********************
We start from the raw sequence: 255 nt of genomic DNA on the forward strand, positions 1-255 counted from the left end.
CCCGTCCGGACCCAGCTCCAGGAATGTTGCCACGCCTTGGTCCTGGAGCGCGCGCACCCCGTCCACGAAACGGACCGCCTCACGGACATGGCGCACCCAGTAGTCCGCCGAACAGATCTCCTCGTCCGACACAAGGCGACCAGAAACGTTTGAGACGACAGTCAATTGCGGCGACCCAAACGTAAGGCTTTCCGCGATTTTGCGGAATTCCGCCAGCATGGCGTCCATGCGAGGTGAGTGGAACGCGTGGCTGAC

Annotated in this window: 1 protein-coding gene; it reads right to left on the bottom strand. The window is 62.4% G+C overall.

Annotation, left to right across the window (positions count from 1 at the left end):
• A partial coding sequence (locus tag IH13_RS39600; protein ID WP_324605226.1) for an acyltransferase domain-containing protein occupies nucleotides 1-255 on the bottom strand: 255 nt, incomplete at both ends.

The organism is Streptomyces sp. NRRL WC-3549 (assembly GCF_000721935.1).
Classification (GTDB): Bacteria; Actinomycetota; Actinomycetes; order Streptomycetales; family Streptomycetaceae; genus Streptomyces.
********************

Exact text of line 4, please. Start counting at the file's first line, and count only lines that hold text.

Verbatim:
Annotation, left to right across the window (positions count from 1 at the left end):